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    "If you've been injured through no fault of your own you could be entitled to compensation. If you're unsure if you could claim, I recommend you call Accident Advice Helpline."

    Esther Rantzen

    The dangers of working at a recycling plant

    Some jobs are more dangerous than others and there are numerous dangers of working at a recycling plant. When it comes to avoiding accidents at work, you need to be wary of a number of things.

    The two most important things to consider are the work environment and the nature of the job itself. Of course, some jobs are more dangerous than others. Working at a recycling plant unquestionably falls on the ‘dangerous’ side.

    What are the main dangers of working at a recycling plant?

    The dangers of working at a recycling plant are as numerous as they are varied. Strict health and safety procedures need to be in place to ensure employee safety.

    The work at a recycling plant is physical in nature. Whether it’s operating the huge machines or getting involved with the materials, the work is hard. This creates a number of potential causes for injuries at work. Back strains are just one injury to be wary of.

    The tools and equipment used every day at a recycling plant can also potentially cause Repetitive Strain Injuries. Repetitive Strain Injuries (RSI), as their name suggests, are caused by the body repeating the same actions over and over again. A classic example of an RSI from physical jobs using machinery is vibration white finger. Operating machines like pneumatic drills for long periods of time is a typical cause of vibration white finger.

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    RSI’s are often more dangerous than normal physical injuries at work because of their long-term nature. Often, employees don’t realise they are at risk of an RSI until it is too late.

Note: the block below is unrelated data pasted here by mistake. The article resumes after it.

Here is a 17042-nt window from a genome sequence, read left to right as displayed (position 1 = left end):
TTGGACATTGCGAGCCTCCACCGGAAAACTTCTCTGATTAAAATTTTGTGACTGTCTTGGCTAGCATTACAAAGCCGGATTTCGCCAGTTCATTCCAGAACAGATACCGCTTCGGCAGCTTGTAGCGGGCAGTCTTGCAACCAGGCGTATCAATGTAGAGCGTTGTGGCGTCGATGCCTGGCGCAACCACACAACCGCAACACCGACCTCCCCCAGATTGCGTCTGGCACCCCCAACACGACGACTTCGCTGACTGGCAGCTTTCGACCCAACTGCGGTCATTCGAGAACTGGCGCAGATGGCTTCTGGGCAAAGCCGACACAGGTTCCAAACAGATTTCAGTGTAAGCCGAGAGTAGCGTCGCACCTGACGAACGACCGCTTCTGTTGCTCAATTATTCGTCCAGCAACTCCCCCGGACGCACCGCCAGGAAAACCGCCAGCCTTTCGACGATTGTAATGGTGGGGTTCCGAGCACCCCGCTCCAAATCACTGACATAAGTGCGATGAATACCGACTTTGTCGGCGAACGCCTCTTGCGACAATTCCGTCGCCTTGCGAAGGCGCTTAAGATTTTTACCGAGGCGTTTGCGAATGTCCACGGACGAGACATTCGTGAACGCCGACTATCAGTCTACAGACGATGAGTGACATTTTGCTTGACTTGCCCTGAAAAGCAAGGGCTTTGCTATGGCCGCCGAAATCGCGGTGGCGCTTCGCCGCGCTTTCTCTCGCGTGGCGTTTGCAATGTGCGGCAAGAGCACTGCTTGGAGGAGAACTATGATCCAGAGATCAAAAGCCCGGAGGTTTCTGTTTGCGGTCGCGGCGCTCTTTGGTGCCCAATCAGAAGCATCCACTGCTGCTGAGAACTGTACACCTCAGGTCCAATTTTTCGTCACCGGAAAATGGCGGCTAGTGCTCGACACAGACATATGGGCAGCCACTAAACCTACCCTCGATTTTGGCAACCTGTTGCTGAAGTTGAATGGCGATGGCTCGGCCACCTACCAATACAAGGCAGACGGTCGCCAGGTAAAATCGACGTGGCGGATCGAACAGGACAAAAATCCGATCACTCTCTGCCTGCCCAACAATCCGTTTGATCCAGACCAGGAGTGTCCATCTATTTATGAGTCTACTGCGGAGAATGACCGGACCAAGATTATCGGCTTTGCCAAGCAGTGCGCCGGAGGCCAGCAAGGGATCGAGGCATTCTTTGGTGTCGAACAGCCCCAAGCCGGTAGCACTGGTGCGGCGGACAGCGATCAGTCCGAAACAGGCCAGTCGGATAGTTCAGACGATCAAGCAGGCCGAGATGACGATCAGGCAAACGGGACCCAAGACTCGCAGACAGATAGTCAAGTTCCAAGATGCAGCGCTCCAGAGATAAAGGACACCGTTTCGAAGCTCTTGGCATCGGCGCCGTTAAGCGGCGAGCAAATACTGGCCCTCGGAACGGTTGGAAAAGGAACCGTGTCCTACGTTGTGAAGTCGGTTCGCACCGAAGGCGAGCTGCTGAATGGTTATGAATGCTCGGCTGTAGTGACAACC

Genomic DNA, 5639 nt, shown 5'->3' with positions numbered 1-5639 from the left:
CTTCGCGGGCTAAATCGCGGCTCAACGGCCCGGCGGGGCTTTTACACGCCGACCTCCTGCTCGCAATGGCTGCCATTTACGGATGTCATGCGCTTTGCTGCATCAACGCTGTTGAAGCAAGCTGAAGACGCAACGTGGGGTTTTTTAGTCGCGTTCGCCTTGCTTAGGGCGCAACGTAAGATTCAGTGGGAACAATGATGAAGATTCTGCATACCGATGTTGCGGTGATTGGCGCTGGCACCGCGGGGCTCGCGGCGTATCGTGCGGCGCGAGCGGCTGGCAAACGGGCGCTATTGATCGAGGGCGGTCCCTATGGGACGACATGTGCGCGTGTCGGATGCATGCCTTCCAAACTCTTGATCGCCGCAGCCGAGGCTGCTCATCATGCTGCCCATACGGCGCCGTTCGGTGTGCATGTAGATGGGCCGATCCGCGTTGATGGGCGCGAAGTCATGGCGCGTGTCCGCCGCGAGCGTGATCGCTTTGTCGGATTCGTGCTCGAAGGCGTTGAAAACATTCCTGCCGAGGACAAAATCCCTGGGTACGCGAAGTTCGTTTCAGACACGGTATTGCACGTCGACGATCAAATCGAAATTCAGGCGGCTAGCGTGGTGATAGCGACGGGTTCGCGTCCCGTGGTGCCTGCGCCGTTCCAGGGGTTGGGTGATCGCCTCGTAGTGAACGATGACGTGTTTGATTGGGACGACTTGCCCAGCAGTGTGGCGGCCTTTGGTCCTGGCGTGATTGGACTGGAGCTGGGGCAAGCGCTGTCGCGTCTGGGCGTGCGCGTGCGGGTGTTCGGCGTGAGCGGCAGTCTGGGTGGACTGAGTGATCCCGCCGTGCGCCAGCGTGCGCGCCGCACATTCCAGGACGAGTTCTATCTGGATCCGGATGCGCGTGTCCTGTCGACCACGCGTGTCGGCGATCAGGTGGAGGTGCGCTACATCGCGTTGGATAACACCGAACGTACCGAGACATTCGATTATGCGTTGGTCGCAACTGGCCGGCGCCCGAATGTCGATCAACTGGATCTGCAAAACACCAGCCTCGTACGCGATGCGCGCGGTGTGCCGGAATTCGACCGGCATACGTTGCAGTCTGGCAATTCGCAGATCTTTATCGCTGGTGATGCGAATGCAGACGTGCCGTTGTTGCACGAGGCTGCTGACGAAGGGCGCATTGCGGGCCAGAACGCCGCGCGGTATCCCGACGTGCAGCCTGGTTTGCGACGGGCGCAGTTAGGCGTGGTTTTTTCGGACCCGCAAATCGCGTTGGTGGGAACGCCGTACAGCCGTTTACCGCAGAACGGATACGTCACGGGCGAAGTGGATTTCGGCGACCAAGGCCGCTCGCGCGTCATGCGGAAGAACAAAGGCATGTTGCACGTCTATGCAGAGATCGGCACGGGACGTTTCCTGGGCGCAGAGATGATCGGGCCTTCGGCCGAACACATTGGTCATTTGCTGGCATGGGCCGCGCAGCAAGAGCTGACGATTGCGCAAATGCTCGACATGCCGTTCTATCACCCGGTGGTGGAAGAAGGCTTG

How can the dangers of working at a recycling plant be minimised?

    Like construction sites and other manual labour environments, working life at a recycling plant is subject to numerous safety precautions. This includes things like manual handling training. This helps minimise the risk of back injuries and accidents when carrying equipment.

    There is also a comprehensive range of Personal Protective Equipment used at recycling plants. The most common include:

    • Hard hats
    • Safety goggles
    • Steel toe-capped boots
    • Safety gloves

    What can I do if I am injured in an accident at a recycling plant?

    Remember, if you are injured in an accident at work that wasn’t your fault, you may be due work injury compensation. Call Accident Advice Helpline today for more information. Call 0800 689 0500 or 0333 500 0993 from mobiles.

    Date Published: May 4, 2017

    Author: Accident Advice


    Accident Advice Helpline (or AAH) is a trading style of Slater Gordon Solutions Legal Limited. Slater Gordon Solutions Legal Limited is a company registered in England and Wales with registration number 07931918, VAT 142 8192 16, registered office Dempster Building, Atlantic Way, Brunswick Business Park, Liverpool, L3 4UU and is an approved Alternative Business Structure authorised and regulated by the Solicitors Regulation Authority. Authorised and regulated by the Financial Conduct Authority.

    Disclaimer: This website contains content contributed by third parties, therefore any opinions, comments or other information expressed on this site that do not relate to the business of AAHDL or its associated companies should be understood as neither being held or endorsed by this business.

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